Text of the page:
Don’t expect that you will capture all of your strengths in a day.  Take a week or so to write down a lengthy list. 

Once you have your list, go through each of the activities and consider what it was about the activity that makes you feel strong. 

For example, I wrote down gardening as a strength.  When I started thinking about what it was that energized me, I realized I was fascinated with how plants complement each other, how one repeals the insects that are drawn to another.  After my exploration, I determined my strength is seeing the big picture on how things work together.

This is a strength that I can bring to many jobs.  For example, as a career counsellor I look at the labour market and how it affects employment or as a nurse I may want to find a position where I am looking at the social determinants of health. 

Strengths are transferrable!

While strengths are a key element in finding work that matters to you, you don’t have to quit your job to move towards your dream job.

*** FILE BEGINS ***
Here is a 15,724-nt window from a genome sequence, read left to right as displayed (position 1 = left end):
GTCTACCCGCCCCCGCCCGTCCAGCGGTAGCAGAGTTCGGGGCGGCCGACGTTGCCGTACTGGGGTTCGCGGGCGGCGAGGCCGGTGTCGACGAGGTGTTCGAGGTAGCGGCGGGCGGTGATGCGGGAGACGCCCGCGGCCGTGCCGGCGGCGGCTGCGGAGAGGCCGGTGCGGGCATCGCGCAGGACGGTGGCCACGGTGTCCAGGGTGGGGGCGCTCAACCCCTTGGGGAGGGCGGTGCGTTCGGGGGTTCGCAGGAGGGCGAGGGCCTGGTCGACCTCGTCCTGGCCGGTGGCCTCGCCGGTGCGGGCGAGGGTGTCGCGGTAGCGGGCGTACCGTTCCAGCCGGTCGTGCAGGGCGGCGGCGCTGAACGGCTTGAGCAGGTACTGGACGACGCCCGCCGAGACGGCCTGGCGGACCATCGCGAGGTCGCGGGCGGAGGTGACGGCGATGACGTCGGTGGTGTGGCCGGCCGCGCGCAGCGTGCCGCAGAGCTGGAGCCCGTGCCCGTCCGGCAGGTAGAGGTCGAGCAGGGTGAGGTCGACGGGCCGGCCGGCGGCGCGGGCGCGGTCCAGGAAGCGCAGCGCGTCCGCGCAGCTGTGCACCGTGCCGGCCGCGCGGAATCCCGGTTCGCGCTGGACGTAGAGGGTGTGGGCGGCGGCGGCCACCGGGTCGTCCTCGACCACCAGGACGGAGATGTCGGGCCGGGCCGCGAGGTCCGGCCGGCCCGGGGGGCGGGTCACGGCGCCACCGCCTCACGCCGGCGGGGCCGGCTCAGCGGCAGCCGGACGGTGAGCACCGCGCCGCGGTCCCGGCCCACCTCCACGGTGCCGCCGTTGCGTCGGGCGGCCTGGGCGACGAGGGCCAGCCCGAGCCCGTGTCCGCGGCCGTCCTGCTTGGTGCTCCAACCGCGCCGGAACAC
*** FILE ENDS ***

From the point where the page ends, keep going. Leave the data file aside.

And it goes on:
Find the opportunities where you can contribute your strengths.  Where, on a regular basis, can you do an activity where you are using your strengths? 

Because you are most energized when you are using your strengths, you will get noticed.  When you are using your strengths, you will work harder and develop even more skills to make you even more valuable. 

When you are using your strengths, you will be drawn to doing courses and going to conferences and learning even more.  The more you use your strengths, the more opportunities will open for you.

When you look at others who have become masterful at what they do, you will see that working in their strengths has everything to do with their success.

What are your strengths?  Where will you make your contribution?